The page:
Thirty years ago, E F Schumacher stated that appropriate technology should be affordable, scalable, and its users should be vested in it. (SmallIsBeautiful) He was talking about rural development in poor countries, but the same could be applied to geographic information systems (GIS) and information and communications technologies (ICT) today. Use of GIS/ICT for environmental conservation is well established in the developed world, but implementing them in rural communities in the developing countries merits further study.
Rural communities are usually indigenous to their land, and have complex socio-cultural characteristics that can make use of GIS/ICT tricky. An indigenous community’s knowledge-base has a defined constituency and localized concerns, and deals with issues vital to its physical, cultural, and spiritual well being – it is a product of collaboration, generated and used by the community. It is also fragile, and in many cases, is in the danger of disappearing. Collaborative, community-edited, web-based, mapping can help manage this knowledge-base. But, while such a tool seems to possess the attributes of appropriateness, it is fraught with social, legal, and economic pitfalls. In the following paragraphs I will examine these pitfalls, and explain why the Nelson Institute is the best place for this study.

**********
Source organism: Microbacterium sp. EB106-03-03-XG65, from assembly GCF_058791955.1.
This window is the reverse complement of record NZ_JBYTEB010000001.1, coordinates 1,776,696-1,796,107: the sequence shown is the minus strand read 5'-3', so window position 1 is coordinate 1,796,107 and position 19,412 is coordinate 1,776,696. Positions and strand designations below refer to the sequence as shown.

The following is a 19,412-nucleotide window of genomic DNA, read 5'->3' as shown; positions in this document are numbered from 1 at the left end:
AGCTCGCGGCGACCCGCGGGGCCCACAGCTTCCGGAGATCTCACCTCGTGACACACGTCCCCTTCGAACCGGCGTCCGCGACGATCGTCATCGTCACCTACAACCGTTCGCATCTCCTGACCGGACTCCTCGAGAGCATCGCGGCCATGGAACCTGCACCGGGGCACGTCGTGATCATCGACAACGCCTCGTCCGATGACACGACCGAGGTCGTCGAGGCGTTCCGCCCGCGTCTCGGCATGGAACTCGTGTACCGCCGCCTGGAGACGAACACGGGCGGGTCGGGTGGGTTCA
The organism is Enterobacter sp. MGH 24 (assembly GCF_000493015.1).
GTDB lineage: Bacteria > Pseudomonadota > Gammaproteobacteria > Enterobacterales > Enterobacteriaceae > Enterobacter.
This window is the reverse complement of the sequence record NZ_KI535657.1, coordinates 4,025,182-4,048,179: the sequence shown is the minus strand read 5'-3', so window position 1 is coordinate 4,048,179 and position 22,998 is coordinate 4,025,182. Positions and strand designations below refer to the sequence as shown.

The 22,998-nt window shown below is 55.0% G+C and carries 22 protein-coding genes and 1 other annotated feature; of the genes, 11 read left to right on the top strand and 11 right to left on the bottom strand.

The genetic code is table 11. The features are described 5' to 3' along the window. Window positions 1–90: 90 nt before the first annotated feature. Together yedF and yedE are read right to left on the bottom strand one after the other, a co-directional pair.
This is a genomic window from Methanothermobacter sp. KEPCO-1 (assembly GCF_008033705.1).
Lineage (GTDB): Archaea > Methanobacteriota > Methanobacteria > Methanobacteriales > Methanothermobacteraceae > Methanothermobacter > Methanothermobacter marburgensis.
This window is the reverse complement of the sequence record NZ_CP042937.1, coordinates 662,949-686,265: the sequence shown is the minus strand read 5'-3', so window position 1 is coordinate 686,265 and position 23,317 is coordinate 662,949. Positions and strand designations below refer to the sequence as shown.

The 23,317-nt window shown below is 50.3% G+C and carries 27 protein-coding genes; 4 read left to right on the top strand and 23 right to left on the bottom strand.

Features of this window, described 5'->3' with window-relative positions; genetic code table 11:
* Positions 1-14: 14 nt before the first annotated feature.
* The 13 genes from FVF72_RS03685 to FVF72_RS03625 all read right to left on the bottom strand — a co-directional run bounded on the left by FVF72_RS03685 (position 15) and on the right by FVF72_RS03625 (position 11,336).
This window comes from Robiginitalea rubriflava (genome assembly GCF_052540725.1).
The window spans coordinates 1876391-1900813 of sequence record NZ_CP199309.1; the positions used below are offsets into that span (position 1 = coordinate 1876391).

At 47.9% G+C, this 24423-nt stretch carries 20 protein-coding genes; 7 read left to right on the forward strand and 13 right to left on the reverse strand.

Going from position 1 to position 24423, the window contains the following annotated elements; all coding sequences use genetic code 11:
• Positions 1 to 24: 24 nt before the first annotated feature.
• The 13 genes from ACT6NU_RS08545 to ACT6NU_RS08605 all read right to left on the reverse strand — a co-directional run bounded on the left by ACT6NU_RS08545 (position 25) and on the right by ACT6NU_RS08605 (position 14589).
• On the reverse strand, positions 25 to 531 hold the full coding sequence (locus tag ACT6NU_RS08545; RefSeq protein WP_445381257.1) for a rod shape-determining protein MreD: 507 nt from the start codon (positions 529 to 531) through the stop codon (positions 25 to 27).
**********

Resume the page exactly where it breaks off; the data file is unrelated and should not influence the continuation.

Indigenous communities exist because of geography or bloodlines while cyber-communities are formed because of a specific interest or ideology. The two must be equated with care. The primary networking mechanism for the former is word-of-mouth, for which, they have to meet and interact. Digital collaboration supplants physical interaction in the latter, leading to its own peculiar sociology. (MichaelCurry: SpatialDataAndTheEndOfDemocracy) Knowledge is made through interaction in a public space, but there is little control in the digital space. Absence of physical presence requires trust. Can the endemism of an indigenous community ensure success of a collaborative knowledge-base? Does a community even have the awareness, interest and motivation to pursue codification of its knowledge? Can a digital tool instill the same kind of trust that a physical community needs to share and conserve its knowledge? Just introducing a new, perhaps even effective technology from one context, into an entirely different context is not enough, as TimOlsen showed. (SituatedStudentLearningAndSpatialInformationalAnalysis) In such cases, you can take the student out of the classroom but you can’t take the classroom out of the student even when using the most effective of GIS/ICT technologies. Sociology of networks is key to research in knowledge as a public good. I want to use trust building and generalized information exchange as the basis for investigating these issues.